If you've ever worked a clientele or customer-facing role, you likely know all too well the need to regulate emotions, abiding by "display rules." For example, part of a flight attendant's job is making customers feel a certain way (happy and relaxed), and this work is done by constantly adjusting their own emotional affect.
The "service with a smile" mentality is one common example of emotional labor, says Erin Rae Fluegge, Ph.D., a business management professor who has researched emotional labor. And it can become emotionally taxing and even cause long-term psychological consequences for such workers.
"The components of emotional labor are 'surface acting' and 'deep acting,'" Fluegge explains. "'Surface acting' involves faking one's emotions to show the 'correct' one. ... In 'deep acting,' they are genuinely trying to change their own feelings to hopefully display positive emotions authentically. Both types of acting require internal regulation of one's emotions and feelings, which can sometimes lead to emotional exhaustion and burnout2."
Baked into this definition of emotional labor is a critique of a capitalist system whereby people's emotions are commodified and controlled by their employers, often to their detriment.
"Emotion regulation is a crucial factor in being able to function in a family, job, or community," licensed psychotherapist Alena Gerst, LCSW, adds. "But emotional labor is more about the suppression of feelings."
Some people criticize the use of the term emotional labor in the context of personal relationships; firstly because it removes the focus from systemic, structural labor issues, and secondly because the word labor can make it feel like we're commodifying our very relationships.
There are lots of terms that can be applied to the broader view of emotional labor. Emotion work and emotion management, for example, were also coined by Hochschild and deal with managing the emotions of oneself and others in more contexts than just the workforce.
Other terms to consider using, particularly if you're a woman feeling devalued in your home, include invisible labor and the mental load. Invisible labor refers to the maternal and household tasks that inundate mothers everywhere—and, according to research, can leave them feeling very overwhelmed3. The mental load specifically refers to the mental tasks and exhaustion that comes with being the de facto household manager.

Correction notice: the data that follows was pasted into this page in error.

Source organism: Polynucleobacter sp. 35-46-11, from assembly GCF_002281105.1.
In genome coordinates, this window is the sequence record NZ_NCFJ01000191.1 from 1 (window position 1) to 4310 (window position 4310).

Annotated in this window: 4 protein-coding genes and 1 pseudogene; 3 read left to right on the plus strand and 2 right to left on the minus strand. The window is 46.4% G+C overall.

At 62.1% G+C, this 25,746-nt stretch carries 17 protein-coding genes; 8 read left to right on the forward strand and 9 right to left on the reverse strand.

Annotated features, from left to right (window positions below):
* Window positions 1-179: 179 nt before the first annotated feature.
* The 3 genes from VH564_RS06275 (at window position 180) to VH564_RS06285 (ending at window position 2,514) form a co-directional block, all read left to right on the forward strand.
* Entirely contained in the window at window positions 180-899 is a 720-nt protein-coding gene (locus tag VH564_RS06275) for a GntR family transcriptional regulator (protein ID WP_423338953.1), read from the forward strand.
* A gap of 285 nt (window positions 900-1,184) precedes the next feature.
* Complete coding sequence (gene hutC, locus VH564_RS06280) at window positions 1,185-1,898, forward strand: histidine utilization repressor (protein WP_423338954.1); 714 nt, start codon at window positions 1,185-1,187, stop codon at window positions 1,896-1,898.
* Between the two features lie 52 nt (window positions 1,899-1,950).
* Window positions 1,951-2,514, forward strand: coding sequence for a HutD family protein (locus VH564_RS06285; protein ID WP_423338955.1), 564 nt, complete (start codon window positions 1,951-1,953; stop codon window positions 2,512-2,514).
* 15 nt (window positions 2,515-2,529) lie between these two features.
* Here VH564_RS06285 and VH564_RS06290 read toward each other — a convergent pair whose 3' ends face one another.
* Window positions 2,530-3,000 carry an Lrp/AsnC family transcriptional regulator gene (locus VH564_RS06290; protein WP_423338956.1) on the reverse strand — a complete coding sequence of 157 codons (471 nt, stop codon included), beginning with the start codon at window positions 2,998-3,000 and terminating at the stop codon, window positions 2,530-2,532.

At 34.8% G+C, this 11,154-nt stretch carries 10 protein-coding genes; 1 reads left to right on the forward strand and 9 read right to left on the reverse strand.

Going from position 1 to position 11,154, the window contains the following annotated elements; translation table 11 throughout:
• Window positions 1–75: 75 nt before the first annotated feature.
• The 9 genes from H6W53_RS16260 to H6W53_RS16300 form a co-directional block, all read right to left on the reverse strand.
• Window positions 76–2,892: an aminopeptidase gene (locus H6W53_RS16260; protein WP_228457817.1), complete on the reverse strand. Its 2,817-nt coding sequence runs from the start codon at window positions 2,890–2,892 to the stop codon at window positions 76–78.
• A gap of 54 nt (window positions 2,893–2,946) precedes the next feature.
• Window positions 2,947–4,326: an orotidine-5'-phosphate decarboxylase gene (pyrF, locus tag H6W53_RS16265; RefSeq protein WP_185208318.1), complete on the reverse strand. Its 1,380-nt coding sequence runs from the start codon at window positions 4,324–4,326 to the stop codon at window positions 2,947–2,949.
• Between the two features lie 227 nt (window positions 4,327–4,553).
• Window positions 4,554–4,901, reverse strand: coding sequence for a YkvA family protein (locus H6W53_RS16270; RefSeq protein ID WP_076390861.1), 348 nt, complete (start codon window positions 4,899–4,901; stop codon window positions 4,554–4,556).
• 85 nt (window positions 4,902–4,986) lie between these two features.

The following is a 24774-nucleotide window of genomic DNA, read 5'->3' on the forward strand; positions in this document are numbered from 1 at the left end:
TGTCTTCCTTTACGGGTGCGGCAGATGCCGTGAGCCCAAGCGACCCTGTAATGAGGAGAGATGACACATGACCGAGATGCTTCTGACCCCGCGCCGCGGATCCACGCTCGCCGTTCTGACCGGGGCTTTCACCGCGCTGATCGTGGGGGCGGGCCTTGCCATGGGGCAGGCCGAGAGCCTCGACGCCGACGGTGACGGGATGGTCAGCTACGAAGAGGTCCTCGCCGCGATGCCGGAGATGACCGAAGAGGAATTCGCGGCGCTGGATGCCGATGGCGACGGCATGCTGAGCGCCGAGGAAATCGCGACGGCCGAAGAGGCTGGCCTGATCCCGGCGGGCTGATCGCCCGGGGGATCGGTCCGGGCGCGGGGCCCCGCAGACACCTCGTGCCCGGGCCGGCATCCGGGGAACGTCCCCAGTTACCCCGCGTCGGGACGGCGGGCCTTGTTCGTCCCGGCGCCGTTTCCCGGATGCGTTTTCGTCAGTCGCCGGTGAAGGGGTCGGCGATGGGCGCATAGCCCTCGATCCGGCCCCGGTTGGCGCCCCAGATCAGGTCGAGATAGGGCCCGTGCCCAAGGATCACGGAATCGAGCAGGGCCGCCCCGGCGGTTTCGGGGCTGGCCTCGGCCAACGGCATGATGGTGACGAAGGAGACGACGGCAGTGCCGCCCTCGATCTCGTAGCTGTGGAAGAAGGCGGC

But at the end of the day, Fluegge says she understands why, as a term, emotional labor has been adopted in these more feminist and relational contexts. "Anyone who has been married or has a significant other can certainly attest to it being hard emotional work," she says. "More than anything, I am excited people want to talk about emotional labor and learn more about it."
How to talk about emotional labor with your partner.
"Many people, women, in particular, don't even realize they are carrying a heavier total load and, therefore, bearing the burden of emotional labor," Gerst notes. If you've begun to realize you are, it's important to address it, to avoid resentment from brewing and potentially blowing up.
Start by asking your partner if you can sit down to talk about something that's been weighing on you, so they're prepared. And when you do tell them how you're feeling, avoid using "you" statements that could be interpreted as an attack, and focus on "I" statements, such as "I feel I've been putting an unequal amount of effort into housework," or "Sometimes I'm overwhelmed when I'm needed for emotional support."
Explain what the emotional labor in your relationship feels like to you and that you have boundaries that need to be honored. Changes may not happen overnight, but it's important to bring awareness to the challenges you're facing if you want to see progress.
Here's our full guide to how to get your partner to be more involved in the housework, plus what to do in a codependent friendship when a friend is leaning on you too much for support.
Sarah Regan is a Spirituality & Relationships Writer, as well as a registered yoga instructor. She received her bachelor's in broadcasting and mass communication from SUNY Oswego, and lives in Buffalo, New York.